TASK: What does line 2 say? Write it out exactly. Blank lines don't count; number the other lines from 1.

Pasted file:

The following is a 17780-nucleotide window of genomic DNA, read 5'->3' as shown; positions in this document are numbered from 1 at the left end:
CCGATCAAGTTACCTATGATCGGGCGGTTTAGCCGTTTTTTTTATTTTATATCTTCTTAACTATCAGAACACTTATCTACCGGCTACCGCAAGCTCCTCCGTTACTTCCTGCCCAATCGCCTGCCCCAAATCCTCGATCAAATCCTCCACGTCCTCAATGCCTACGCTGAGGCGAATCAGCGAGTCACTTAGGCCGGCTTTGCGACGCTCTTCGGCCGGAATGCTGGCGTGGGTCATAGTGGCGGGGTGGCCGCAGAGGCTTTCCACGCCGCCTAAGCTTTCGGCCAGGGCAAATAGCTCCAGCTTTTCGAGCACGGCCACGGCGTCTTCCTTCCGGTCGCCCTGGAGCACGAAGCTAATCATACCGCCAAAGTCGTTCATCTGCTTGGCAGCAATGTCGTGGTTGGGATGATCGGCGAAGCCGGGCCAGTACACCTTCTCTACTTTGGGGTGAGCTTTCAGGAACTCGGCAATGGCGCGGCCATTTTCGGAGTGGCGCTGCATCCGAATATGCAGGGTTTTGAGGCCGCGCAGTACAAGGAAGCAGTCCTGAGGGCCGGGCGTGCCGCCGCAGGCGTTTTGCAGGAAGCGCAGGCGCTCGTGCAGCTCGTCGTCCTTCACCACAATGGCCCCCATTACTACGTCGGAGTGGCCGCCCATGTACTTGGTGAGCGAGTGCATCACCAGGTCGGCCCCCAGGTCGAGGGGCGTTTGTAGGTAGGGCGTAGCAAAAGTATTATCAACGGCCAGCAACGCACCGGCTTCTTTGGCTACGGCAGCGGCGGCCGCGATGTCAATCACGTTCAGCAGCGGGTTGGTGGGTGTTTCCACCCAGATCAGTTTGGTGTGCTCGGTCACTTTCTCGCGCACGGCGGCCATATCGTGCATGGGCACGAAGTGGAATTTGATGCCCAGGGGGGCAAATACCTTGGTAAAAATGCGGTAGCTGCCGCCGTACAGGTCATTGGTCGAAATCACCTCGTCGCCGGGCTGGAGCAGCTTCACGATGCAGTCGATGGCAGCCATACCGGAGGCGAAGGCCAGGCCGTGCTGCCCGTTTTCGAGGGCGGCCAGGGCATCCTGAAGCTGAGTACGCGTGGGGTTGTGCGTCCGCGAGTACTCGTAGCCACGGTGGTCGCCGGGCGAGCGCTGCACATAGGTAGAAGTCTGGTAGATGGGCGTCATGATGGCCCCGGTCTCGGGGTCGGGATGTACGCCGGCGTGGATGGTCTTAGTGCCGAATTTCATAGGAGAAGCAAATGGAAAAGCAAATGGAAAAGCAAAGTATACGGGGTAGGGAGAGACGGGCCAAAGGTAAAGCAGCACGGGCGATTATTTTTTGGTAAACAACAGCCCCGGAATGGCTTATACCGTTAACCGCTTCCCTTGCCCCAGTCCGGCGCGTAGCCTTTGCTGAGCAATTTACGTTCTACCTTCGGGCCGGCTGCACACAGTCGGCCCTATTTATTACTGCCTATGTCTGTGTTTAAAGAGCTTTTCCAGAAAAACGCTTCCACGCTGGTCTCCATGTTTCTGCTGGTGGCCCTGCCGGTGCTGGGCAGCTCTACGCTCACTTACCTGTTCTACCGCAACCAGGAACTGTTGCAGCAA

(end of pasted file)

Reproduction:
CCGATCAAGTTACCTATGATCGGGCGGTTTAGCCGTTTTTTTTATTTTATATCTTCTTAACTATCAGAACACTTATCTACCGGCTACCGCAAGCTCCTCCGTTACTTCCTGCCCAATCGCCTGCCCCAAATCCTCGATCAAATCCTCCACGTCCTCAATGCCTACGCTGAGGCGAATCAGCGAGTCACTTAGGCCGGCTTTGCGACGCTCTTCGGCCGGAATGCTGGCGTGGGTCATAGTGGCGGGGTGGCCGCAGAGGCTTTCCACGCCGCCTAAGCTTTCGGCCAGGGCAAATAGCTCCAGCTTTTCGAGCACGGCCACGGCGTCTTCCTTCCGGTCGCCCTGGAGCACGAAGCTAATCATACCGCCAAAGTCGTTCATCTGCTTGGCAGCAATGTCGTGGTTGGGATGATCGGCGAAGCCGGGCCAGTACACCTTCTCTACTTTGGGGTGAGCTTTCAGGAACTCGGCAATGGCGCGGCCATTTTCGGAGTGGCGCTGCATCCGAATATGCAGGGTTTTGAGGCCGCGCAGTACAAGGAAGCAGTCCTGAGGGCCGGGCGTGCCGCCGCAGGCGTTTTGCAGGAAGCGCAGGCGCTCGTGCAGCTCGTCGTCCTTCACCACAATGGCCCCCATTACTACGTCGGAGTGGCCGCCCATGTACTTGGTGAGCGAGTGCATCACCAGGTCGGCCCCCAGGTCGAGGGGCGTTTGTAGGTAGGGCGTAGCAAAAGTATTATCAACGGCCAGCAACGCACCGGCTTCTTTGGCTACGGCAGCGGCGGCCGCGATGTCAATCACGTTCAGCAGCGGGTTGGTGGGTGTTTCCACCCAGATCAGTTTGGTGTGCTCGGTCACTTTCTCGCGCACGGCGGCCATATCGTGCATGGGCACGAAGTGGAATTTGATGCCCAGGGGGGCAAATACCTTGGTAAAAATGCGGTAGCTGCCGCCGTACAGGTCATTGGTCGAAATCACCTCGTCGCCGGGCTGGAGCAGCTTCACGATGCAGTCGATGGCAGCCATACCGGAGGCGAAGGCCAGGCCGTGCTGCCCGTTTTCGAGGGCGGCCAGGGCATCCTGAAGCTGAGTACGCGTGGGGTTGTGCGTCCGCGAGTACTCGTAGCCACGGTGGTCGCCGGGCGAGCGCTGCACATAGGTAGAAGTCTGGTAGATGGGCGTCATGATGGCCCCGGTCTCGGGGTCGGGATGTACGCCGGCGTGGATGGTCTTAGTGCCGAATTTCATAGGAGAAGCAAATGGAAAAGCAAATGGAAAAGCAAAGTATACGGGGTAGGGAGAGACGGGCCAAAGGTAAAGCAGCACGGGCGATTATTTTTTGGTAAACAACAGCCCCGGAATGGCTTATACCGTTAACCGCTTCCCTTGCCCCAGTCCGGCGCGTAGCCTTTGCTGAGCAATTTACGTTCTACCTTCGGGCCGGCTGCACACAGTCGGCCCTATTTATTACTGCCTATGTCTGTGTTTAAAGAGCTTTTCCAGAAAAACGCTTCCACGCTGGTCTCCATGTTTCTGCTGGTGGCCCTGCCGGTGCTGGGCAGCTCTACGCTCACTTACCTGTTCTACCGCAACCAGGAACTGTTGCAGCAA